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Passengers spend two days on road as night travel ban kicks in

By Nathan Ochunge and Mactilda Mbenywe | Published Fri, January 5th 2018 at 00:00, Updated January 4th 2018 at 19:39 GMT +3
A young girl travelling to Mombasa from Kisii town takes a nap on their luggage outside Mash Poa offices. Most passengers were affected by the night travel ban imposed by NTSA [Sammy Omingo| Standard]

Travellers have recounted harrowing experiences following the night travel ban imposed on public service vehicles.

Several passengers narrated how they spent at least three days travelling from Nairobi to Kakamega following the ban imposed by the National Transport and Safety Authority (NTSA).

A journey of over 400km that would ordinarily take about seven hours took Rosemary Akinyi and her two children over 30 hours.

Ms Akinyi stood at the Kakamega bus terminus looking shabby and exhausted.

The mother of two was in a hurry because she wanted to rush her four-year-old son to Kakamega County General hospital.

"He fell sick a day ago aboard the bus but I have been giving him paracetamol until we arrived this afternoon. His health has deteriorated and I want to take him to hospital," she told The Standard.

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Akinyi said she and her children aged two and four years had not had a bath. She was also running out of cash as the little money she had was spent on food along the way. As she excuses herself to attend to her sick child, The Standard team meets Kevin Otieno, who was on the same bus as Akinyi.

Mr Otieno said they booked the bus in Nairobi at around 4pm on Tuesday, marking the start of their odyssey.

“We left Nairobi city at 5pm but on reaching Limuru at around 7.30pm, the driver told us we could not continue with the journey until the following morning," he said.

They spent the night in the vehicle and set off again on Wednesday morning.

“We thought the driver was unfair to force us to spend a night in Limuru, a very cold place."

Otieno said they had to look for supper at a nearby restaurant and brave the cold night in the bus.

A tyre burst further delayed their journey after they arrived in Kericho town.

This meant spending another night on the road since the bus driver had to call for assistance from Nakuru to have the tyre replaced.

Besides, the bus was slow partly because it was old, according to Otieno.

“We had to spend the night on the road again and left Kericho on Thursday (yesterday) at around 6am."

On arrival in town at about 12 noon, Otieno called his brother, a boda boda rider, to take him home.

"It has been a rough ride from the city. We have been to hell and back," he said.

He said the night travel ban should be revoked since it only punished travellers.

Bus crew members in Kisumu narrated how they had at times been forced to hire rooms in hotels for sick and elderly passengers after they are caught by nightfall before reaching their destinations.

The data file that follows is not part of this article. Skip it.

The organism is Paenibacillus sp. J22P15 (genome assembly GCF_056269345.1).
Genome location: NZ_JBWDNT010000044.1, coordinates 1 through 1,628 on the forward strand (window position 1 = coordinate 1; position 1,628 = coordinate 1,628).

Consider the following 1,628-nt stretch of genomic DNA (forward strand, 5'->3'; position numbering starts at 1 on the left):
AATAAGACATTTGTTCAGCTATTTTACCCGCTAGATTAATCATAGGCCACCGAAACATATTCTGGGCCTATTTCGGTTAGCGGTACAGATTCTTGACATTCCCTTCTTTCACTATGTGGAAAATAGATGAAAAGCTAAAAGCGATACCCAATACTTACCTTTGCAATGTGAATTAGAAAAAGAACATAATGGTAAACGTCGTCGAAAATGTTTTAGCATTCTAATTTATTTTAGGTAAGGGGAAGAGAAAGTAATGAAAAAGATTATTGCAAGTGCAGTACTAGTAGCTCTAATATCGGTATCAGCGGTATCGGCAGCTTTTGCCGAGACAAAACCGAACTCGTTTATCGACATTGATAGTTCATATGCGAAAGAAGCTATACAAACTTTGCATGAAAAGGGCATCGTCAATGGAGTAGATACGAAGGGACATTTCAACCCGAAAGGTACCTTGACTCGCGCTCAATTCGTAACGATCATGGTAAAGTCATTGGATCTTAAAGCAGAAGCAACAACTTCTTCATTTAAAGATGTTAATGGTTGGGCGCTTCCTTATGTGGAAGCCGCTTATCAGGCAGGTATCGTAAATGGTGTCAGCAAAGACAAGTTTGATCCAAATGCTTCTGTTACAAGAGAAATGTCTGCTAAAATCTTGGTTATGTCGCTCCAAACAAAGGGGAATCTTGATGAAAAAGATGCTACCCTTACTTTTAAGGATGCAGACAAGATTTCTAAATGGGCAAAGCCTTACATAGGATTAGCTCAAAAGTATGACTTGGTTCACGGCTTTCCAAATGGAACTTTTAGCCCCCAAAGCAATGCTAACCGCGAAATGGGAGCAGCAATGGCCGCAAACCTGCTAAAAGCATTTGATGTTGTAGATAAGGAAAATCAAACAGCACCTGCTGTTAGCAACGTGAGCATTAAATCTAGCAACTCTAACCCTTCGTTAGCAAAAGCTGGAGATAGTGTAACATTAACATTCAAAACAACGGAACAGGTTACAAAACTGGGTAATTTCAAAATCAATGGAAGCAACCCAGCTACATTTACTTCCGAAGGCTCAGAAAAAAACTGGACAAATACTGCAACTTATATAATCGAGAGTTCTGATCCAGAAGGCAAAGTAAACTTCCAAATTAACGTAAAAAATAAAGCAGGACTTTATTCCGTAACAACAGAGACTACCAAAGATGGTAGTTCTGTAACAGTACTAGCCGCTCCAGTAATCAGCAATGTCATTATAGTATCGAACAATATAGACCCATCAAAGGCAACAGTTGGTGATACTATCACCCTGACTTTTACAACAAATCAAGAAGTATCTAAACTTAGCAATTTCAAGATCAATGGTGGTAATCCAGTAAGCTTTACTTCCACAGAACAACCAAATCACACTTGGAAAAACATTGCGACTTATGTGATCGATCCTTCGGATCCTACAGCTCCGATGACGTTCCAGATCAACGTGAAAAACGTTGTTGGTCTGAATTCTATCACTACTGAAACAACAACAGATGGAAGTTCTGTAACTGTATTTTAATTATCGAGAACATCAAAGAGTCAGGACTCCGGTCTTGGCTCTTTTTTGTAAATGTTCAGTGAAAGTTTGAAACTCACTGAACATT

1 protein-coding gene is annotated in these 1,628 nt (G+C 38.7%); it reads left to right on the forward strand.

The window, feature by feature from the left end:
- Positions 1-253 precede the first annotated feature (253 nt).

According to the new rules, public service vehicles can only operate between 6am and 7pm.

When nightfall reaches catches up with buses, they must park wherever they are until day break, before continuing with the journey.

Tyson Ochieng, a manager at the Coast Bus booking office in Kisumu, yesterday said travelling had become hectic, with passengers having frequent confrontations with the travel crew along the journey.

“We are having a hard time with passengers who do not understand that the ban is beyond our control and we have to adhere to the rule,” said Mr Ochieng.

He said the main bone of contention was hiked fares from Kisumu to Mombasa.

Ochieng said the cost of travel had skyrocketed as travellers had to find a place to stay overnight or sleep in the bus.

“Darkness caught us last night at Salgaa, while on our way to Nairobi and we had to move our passengers to spend the cold night in Nakuru town,” said Ochieng.

Fredrick Ojalo, manager of Nyawero Collection, said Wednesday night was difficult as they had to struggle with sick passengers who could not withstand the cold in Naivasha.

“We were caught up 20km away from Naivasha town. We had to park the bus by the roadside and wait for highway police to escort us into town as required by the new rules," said Mr Ojalo.

He said with the many police roadblocks, the crew had no choice but to park and wait for the highway escort, which came to their rescue four hours later.

“We cannot guarantee the security of our passengers given that we are forced to stop even in the middle of the forest,” said Ojalo.

He said although the ban was meant to reduce road accidents, travel crew and passengers were encountering numerous challenges.

However, some bus companies are trying to work around the new schedules.

Easy Coach Ltd administrator in Kisumu, David Makori, told The Standard that the company was strict on departure time to beat the night travel ban timelines.

“The earliest bus departs at 6am. We are making one trip per day instead of two trips to comply with NTSA demands,” said Mr Makori.

He said the company was giving priority to students and pupils going back to school.

“We are giving 60 per cent priority to students due to limited time than people are reporting back to work,” said Makori.

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